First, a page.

When I moved house at the end of August, I decided to forgo the land line and rely entirely on wireless for my telephone service.
Even the most basic land package from Verizon seems overpriced, the legacy of a bygone era when telephone customers didn’t have many options. Besides, I already do most of my telephone work on my blackberry; the signal in the new place is strong; and I use cable for my internet connection (because it’s faster than DSL, not because I like the cable companies any more than I like Verizon).
Verizon’s wires still run through the place, previous residents and tenants over the past half century having installed a telephone in nearly every room. I’ve traced the wires from their origin on a pole just on the other side of the fence at the far end of our garden. The wires run the length of the garden, through the branches of trees, winding together in some places with creeping vines, weighed down in others by the heavy summer growth. They reach the house at a central hub or switch box, at which point they creep up and across the brick walls, where they find entry, through the brick and into the house. Once inside, the lines follow the trim and molding, angle to mimic a corner, and master the contours of every room’s interior, until they reach a jack.
The lines are held in place with staples. I have already spent some time removing these staples and pulling telephone wires out from the walls, cutting them close to the little holes where they emerge, and generally trying to rid the place of them. (I’ll need to do the same with all the television cables running into the house, with the exception of the one carrying my internet connection.)
We’ve gotten so accustomed to having all these lines and cables and cords creep through our homes that we no longer realize just how intrusive all this old wire technology is. The wires are unsightly. They ruin the molding and get in the way of painting. And now they’re dead: they no longer carry a signal or a voice. In certain moods I see them as reminders of absence, of lost connections, of loss.
I get a certain satisfaction from removing the wires inside the house, but now I’m wondering what it would take to get Verizon to clean up its equipment, take down the line that runs to the house from the pole in the back of the garden, pull down the lines that run up the back of the house, remove the switch box, and get all its gear off the property.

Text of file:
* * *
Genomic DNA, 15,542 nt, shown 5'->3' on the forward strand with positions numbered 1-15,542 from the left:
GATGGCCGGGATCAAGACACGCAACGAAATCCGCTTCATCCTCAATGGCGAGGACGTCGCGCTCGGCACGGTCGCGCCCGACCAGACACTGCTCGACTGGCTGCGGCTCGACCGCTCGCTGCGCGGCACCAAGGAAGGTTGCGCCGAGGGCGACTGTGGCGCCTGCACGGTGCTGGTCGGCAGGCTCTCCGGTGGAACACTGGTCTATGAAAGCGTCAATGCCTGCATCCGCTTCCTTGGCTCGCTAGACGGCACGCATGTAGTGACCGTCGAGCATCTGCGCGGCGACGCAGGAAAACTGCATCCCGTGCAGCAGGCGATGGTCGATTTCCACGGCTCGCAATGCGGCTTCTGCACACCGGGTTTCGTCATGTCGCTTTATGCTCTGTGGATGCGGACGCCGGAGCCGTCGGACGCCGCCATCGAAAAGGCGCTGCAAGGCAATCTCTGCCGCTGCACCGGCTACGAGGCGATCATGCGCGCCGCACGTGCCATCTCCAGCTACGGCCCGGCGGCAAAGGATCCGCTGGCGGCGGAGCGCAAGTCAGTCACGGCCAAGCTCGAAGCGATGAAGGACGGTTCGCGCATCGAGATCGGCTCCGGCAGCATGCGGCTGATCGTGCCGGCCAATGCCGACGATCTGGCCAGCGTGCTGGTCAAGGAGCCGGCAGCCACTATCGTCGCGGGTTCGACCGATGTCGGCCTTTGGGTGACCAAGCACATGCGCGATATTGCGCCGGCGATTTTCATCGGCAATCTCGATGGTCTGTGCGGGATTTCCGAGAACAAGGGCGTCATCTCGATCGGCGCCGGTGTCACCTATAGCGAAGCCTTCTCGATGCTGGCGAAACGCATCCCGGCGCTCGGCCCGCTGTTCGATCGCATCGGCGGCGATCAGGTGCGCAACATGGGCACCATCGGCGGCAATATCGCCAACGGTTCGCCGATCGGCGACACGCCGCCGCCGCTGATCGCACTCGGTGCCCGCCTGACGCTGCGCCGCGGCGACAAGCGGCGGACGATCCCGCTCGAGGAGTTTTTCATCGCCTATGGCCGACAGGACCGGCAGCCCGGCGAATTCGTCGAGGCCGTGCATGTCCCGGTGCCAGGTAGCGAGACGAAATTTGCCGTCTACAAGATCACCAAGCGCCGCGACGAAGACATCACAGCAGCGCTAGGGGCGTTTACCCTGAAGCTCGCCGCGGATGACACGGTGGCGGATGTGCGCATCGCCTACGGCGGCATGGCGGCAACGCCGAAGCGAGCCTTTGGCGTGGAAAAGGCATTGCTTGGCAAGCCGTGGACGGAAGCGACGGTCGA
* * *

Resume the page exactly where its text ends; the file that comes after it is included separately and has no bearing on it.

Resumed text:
So far as I have been able to determine, Verizon’s ownership of the telephone wires is not really in question, even though regulatory changes from the 1960s through the 1990s have required the telephone companies to “behave neutrally” and to allow other service providers (like ISPs) to access their wires. Yet it also appears that the law of trespass is not entirely settled when it comes to telephone lines.
Airplanes and telephone lines once tested the law of trespass; they required exceptions and accommodations. But things change. A previous property owner allowed Verizon to string lines across and above my property. What if I now deem them a nuisance? And imagine what might happen to those easements and allowances if hundreds or thousands or even millions of property owners were to ask the telephone companies to take down their lines.
Most people probably consider the lines and cables and wires on their property none of their concern. In exchange for services, we’ve allowed the phone and power and cable companies to encroach and build on our property; and we’ve grown used to seeing the stuff everywhere we go.
That is not likely to change. New technologies (like fiber optic) and bundled services will most likely allow the phone companies to convert and upgrade rather than tear down the infrastructure they have in place. But I’m not interested. I want the grid out of my garden.